How do dominant political-economic conditions articulate and manifest in rural spaces? This question is central to grasping the contextual dynamics of agrarian change and associated contestations, conflicts and struggles.
How does the rise of Islamic populism in Indonesia signal a return of fascist ideologies and practices that use nationalism and religion as political instruments to clear a new pathway for capital accumulation?
While state-society relations in Turkey have historically been top-down and coups d’etat periodically interrupted the functioning of electoral politics, the recent authoritarian turn under President Erdogan is remarkable. This paper examines two especially salient political economic dynamics at play.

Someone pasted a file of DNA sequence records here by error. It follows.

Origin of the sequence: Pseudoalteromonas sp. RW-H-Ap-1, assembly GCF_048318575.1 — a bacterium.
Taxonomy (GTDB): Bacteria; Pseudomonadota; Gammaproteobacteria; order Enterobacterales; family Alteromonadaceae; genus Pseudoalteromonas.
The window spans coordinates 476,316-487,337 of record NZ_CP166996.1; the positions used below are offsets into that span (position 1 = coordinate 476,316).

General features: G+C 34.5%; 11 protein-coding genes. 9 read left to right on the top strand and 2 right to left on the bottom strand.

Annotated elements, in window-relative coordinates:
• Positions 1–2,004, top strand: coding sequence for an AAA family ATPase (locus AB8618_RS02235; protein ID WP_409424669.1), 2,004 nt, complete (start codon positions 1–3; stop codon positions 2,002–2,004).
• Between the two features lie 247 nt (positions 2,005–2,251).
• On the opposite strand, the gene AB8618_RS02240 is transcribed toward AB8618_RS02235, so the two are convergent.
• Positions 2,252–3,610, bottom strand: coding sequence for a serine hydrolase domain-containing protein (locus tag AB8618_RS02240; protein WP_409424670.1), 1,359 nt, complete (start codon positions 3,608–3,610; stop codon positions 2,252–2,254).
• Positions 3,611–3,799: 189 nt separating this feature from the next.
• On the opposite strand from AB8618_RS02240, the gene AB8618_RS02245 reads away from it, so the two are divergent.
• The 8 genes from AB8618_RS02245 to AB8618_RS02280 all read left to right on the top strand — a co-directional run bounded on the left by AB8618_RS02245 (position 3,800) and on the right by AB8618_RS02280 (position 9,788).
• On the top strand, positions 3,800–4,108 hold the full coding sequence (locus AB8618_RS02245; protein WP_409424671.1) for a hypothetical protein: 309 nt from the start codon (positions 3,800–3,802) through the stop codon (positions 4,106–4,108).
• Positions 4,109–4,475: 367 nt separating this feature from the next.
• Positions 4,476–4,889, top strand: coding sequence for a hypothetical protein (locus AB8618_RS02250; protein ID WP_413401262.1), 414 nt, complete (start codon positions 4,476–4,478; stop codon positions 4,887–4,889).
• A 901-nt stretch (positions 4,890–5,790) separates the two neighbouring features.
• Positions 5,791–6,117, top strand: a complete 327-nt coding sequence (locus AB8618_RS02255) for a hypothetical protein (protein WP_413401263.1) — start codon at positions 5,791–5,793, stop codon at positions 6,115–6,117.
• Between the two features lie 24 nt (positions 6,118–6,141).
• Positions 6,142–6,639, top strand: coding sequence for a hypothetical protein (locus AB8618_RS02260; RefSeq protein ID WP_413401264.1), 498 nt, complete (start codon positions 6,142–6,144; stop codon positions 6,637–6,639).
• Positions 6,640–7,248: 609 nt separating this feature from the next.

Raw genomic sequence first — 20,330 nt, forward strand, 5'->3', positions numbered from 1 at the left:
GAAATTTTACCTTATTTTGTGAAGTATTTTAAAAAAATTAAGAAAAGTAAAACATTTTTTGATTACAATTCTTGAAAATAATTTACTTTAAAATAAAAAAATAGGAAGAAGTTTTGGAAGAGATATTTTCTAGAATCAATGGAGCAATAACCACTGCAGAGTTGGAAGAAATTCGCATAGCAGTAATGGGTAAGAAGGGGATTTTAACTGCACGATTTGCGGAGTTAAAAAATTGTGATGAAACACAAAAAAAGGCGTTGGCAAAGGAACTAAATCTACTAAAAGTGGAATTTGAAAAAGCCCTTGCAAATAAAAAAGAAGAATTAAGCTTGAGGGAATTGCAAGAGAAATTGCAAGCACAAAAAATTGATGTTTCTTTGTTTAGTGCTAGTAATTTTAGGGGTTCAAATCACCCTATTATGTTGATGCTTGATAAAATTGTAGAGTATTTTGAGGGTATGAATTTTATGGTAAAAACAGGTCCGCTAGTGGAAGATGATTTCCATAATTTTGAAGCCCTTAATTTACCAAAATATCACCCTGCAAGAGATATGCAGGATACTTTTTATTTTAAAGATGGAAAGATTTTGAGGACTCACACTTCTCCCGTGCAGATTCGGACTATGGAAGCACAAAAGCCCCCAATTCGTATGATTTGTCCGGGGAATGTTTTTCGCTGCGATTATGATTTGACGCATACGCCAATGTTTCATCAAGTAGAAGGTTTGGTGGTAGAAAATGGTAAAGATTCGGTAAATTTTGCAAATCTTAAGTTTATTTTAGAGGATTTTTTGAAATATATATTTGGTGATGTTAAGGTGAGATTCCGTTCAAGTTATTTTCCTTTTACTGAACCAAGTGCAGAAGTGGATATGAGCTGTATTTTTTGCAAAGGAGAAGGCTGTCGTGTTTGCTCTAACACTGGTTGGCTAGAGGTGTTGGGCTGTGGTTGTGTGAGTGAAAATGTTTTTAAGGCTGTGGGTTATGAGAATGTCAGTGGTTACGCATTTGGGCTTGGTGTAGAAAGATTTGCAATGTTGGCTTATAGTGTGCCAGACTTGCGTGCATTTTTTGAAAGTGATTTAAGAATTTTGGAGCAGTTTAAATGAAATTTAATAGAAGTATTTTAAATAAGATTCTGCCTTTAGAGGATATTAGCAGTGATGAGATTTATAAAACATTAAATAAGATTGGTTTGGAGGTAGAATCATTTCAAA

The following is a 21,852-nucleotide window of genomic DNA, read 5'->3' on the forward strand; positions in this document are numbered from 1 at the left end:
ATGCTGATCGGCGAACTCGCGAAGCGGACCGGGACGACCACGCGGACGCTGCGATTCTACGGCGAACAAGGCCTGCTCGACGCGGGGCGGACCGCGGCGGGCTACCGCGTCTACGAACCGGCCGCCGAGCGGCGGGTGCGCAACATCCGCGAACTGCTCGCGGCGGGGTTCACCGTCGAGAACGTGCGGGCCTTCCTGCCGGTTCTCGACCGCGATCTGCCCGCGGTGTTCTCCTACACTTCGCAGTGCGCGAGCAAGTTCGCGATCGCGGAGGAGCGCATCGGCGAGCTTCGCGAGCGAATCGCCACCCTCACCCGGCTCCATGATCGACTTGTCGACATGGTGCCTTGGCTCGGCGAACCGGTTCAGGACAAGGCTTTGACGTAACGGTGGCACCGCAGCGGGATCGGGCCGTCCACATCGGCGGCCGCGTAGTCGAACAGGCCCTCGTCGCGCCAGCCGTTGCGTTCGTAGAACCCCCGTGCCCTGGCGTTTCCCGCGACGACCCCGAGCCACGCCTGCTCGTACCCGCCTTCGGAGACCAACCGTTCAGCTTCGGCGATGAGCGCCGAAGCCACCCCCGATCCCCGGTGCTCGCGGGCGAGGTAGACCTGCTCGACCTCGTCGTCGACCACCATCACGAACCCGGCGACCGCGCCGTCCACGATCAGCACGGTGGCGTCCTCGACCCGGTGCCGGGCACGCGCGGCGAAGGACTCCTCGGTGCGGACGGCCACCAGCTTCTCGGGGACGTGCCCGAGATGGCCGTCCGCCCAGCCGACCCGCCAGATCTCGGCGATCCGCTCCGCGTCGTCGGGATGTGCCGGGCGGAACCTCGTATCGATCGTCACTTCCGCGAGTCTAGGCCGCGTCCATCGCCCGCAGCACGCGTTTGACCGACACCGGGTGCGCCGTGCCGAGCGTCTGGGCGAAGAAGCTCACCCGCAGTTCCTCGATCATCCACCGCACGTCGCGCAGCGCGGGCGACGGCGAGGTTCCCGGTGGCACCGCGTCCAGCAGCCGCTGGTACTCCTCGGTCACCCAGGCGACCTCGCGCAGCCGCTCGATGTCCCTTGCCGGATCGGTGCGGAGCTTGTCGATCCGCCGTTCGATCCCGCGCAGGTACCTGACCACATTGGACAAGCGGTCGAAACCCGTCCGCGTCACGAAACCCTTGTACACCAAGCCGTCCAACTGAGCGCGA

This paper examines the dilemmas of a former plantation workers’ cooperative attempting to develop an egalitarian and self-managed agrarian community in the face of persistent military influence in Indonesian’s rural areas.
This paper explores if and how the dynamic of authoritarian populism relates to concrete spaces – as already produced through the process of accumulation – from the grounded vantage of Noida, a city adjacent to New Delhi.
The 2016 death of J. Jayalalithaa, chief minister of Tamil Nadu and head of the ruling party, destabilised a two-party dominated system of elections. How has this led to the political turmoil and new kind of populism that has arisen in the state since?